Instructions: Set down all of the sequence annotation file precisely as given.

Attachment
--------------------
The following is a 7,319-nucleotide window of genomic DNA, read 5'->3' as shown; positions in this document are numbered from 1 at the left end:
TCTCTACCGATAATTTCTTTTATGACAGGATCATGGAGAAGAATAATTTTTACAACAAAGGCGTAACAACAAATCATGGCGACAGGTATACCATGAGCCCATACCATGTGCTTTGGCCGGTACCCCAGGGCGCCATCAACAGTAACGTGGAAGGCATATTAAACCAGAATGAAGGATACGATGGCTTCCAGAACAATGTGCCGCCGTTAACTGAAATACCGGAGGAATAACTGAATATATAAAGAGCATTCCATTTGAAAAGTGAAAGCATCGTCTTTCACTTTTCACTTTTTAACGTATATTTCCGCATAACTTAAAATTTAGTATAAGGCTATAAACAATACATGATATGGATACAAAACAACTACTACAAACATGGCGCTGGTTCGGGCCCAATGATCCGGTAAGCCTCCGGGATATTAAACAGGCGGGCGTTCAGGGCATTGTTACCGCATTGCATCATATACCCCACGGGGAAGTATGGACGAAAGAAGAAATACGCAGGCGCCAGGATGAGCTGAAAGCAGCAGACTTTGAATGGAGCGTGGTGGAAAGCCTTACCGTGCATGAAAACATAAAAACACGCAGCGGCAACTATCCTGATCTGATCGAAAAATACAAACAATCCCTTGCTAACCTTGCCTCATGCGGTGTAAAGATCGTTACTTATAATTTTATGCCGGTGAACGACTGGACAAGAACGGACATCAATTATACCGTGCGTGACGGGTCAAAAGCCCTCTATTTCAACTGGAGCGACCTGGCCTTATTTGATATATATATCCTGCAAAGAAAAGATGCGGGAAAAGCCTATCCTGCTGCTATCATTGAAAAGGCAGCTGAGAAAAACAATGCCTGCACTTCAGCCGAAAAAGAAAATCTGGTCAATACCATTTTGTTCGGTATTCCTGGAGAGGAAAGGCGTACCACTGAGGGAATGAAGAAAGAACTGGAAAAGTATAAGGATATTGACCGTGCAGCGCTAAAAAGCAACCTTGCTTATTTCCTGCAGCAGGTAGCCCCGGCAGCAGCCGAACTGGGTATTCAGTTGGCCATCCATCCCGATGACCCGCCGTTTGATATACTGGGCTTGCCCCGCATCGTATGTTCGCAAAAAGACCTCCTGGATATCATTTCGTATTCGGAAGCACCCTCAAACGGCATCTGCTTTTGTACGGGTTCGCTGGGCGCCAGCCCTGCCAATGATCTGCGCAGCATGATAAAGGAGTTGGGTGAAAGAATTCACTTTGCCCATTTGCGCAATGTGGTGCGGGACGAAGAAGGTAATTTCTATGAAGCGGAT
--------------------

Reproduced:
The following is a 7,319-nucleotide window of genomic DNA, read 5'->3' as shown; positions in this document are numbered from 1 at the left end:
TCTCTACCGATAATTTCTTTTATGACAGGATCATGGAGAAGAATAATTTTTACAACAAAGGCGTAACAACAAATCATGGCGACAGGTATACCATGAGCCCATACCATGTGCTTTGGCCGGTACCCCAGGGCGCCATCAACAGTAACGTGGAAGGCATATTAAACCAGAATGAAGGATACGATGGCTTCCAGAACAATGTGCCGCCGTTAACTGAAATACCGGAGGAATAACTGAATATATAAAGAGCATTCCATTTGAAAAGTGAAAGCATCGTCTTTCACTTTTCACTTTTTAACGTATATTTCCGCATAACTTAAAATTTAGTATAAGGCTATAAACAATACATGATATGGATACAAAACAACTACTACAAACATGGCGCTGGTTCGGGCCCAATGATCCGGTAAGCCTCCGGGATATTAAACAGGCGGGCGTTCAGGGCATTGTTACCGCATTGCATCATATACCCCACGGGGAAGTATGGACGAAAGAAGAAATACGCAGGCGCCAGGATGAGCTGAAAGCAGCAGACTTTGAATGGAGCGTGGTGGAAAGCCTTACCGTGCATGAAAACATAAAAACACGCAGCGGCAACTATCCTGATCTGATCGAAAAATACAAACAATCCCTTGCTAACCTTGCCTCATGCGGTGTAAAGATCGTTACTTATAATTTTATGCCGGTGAACGACTGGACAAGAACGGACATCAATTATACCGTGCGTGACGGGTCAAAAGCCCTCTATTTCAACTGGAGCGACCTGGCCTTATTTGATATATATATCCTGCAAAGAAAAGATGCGGGAAAAGCCTATCCTGCTGCTATCATTGAAAAGGCAGCTGAGAAAAACAATGCCTGCACTTCAGCCGAAAAAGAAAATCTGGTCAATACCATTTTGTTCGGTATTCCTGGAGAGGAAAGGCGTACCACTGAGGGAATGAAGAAAGAACTGGAAAAGTATAAGGATATTGACCGTGCAGCGCTAAAAAGCAACCTTGCTTATTTCCTGCAGCAGGTAGCCCCGGCAGCAGCCGAACTGGGTATTCAGTTGGCCATCCATCCCGATGACCCGCCGTTTGATATACTGGGCTTGCCCCGCATCGTATGTTCGCAAAAAGACCTCCTGGATATCATTTCGTATTCGGAAGCACCCTCAAACGGCATCTGCTTTTGTACGGGTTCGCTGGGCGCCAGCCCTGCCAATGATCTGCGCAGCATGATAAAGGAGTTGGGTGAAAGAATTCACTTTGCCCATTTGCGCAATGTGGTGCGGGACGAAGAAGGTAATTTCTATGAAGCGGAT